Motion Practice in a Child Sex Case
Motion practice plays a critical role in establishing the parameters of the defense and prosecution cases when child sex abuse has been alleged. Defense attorneys must consider how they can use motions to gather information, provide critical testimony to the jury, and prevent the prosecution from using inadmissible or improper evidence to taint the fairness of the trial. Demands for exculpatory evidence should be specific and grounded in the facts.
NACDL News: 2016-17 Officers and Newly Elected Board of Directors Members
NACDL installed newly elected officers and directors at its Annual Board and Membership Meeting in Palm Beach, Fla., on Aug. 13, 2016.
NACDL News: Alexander Bunin Receives Champion of Public Defense Award
Harris County, Texas, Chief Public Defender Alexander Bunin was presented with the Champion of Public Defense Award by NACDL at its 59th Annual Meeting in Palm Beach, Fla., on August 11.
NACDL News: Barry J. Pollack Sworn in as 2016-17 NACDL President
Barry J. Pollack of Washington, D.C., was sworn in as president of NACDL by U.S. District Judge Amit P. Mehta at the Association’s 59th Annual Meeting in Palm Beach, Fla., on Aug. 13.
NACDL News: DOJ Persuades DC Circuit to Keep Federal Criminal Discovery Blue Book From Being Disclos
On July 19, a three-judge panel of the U.S. Court of Appeals for the District of Columbia Circuit — Circuit Judge Srinivasan and Senior Circuit Judges Sentelle and Edwards — issued its decision in National Association of Criminal Defense Lawyers v. U.S. Department of Justice Executive Office for United States Attorneys and U.S. Department of Justice. The decision upheld the lower court’s and the U.S. Department of Justice’s (DOJ) denial of NACDL’s Freedom of Information Act request that DOJ release to the public its Federal Criminal Discovery Blue Book, finding that the Blue Book is attorney work product that was prepared to protect DOJ from litigation and therefore it is protected from disclosure.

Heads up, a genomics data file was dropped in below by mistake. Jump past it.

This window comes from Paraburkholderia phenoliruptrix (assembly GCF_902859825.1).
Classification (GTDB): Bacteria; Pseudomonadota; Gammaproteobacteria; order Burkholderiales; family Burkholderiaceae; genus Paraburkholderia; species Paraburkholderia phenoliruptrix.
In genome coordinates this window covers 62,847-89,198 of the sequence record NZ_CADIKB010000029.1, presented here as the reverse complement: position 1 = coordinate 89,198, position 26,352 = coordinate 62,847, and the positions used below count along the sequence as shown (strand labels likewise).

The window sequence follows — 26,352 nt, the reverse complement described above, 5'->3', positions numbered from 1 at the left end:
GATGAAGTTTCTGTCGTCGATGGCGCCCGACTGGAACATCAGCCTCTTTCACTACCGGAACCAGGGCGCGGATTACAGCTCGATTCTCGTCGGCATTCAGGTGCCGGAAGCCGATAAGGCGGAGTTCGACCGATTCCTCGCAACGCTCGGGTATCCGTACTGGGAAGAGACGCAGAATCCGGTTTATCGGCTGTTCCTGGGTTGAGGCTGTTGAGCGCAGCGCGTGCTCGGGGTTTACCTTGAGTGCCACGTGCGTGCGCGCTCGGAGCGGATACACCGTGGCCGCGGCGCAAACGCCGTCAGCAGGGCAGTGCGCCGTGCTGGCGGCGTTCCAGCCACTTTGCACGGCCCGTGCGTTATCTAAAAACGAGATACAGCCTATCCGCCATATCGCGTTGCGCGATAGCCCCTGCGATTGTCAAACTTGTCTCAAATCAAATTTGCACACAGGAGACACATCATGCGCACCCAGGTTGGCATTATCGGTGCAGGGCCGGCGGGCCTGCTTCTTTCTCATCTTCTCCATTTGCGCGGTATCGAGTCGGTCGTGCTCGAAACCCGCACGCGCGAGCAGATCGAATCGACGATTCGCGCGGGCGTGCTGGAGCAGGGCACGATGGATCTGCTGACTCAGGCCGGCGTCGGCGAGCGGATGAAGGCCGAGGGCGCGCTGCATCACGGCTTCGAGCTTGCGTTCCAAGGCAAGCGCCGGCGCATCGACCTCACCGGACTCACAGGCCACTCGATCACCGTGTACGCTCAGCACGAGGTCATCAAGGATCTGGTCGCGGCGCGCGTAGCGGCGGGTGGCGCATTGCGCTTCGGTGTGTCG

NACDL News: New York City Attorney Rick Jones Receives Prestigious 2016 Heeney Award from Nation’s C
New York City attorney Rick Jones is the 2016 recipient of NACDL’sRobert C. Heeney Memorial Award.
NACDL News: President Obama Announces Single Largest Set of Clemency Grants Since Taking Office
On August 3, in his fourth set of clemency grants since March 30, President Barack Obama commuted the sentences of 214 prisoners, 118 of whom were applicants whose petitions were supported by Clemency Project 2014. This is more than double the number of commutations granted on any single day thus far during President Obama’s tenure. Indeed, these grants bring the total number of commutations granted by President Obama since taking office to 562, more than any president since Calvin Coolidge.
NACDL News: SC State Senator Gerald Malloy Receives Champion of State Criminal Justice Reform Award
Gerald Malloy, a private attorney and state senator from South Carolina, was honored on August 12 with NACDL’s Champion of State Criminal Justice Reform Award at NACDL’s 15th Annual State Criminal Justice Network conference in Palm Beach, Fla.
NACDL News: UACDL Executive Director Kent R. Hart Dies in Tragic Fall
Utah Association of Criminal Defense Lawyers (UACDL) Executive Director and Past President Kent R. Hart slipped and fell into a waterfall while hiking in Hallingdal, Norway, on July 24.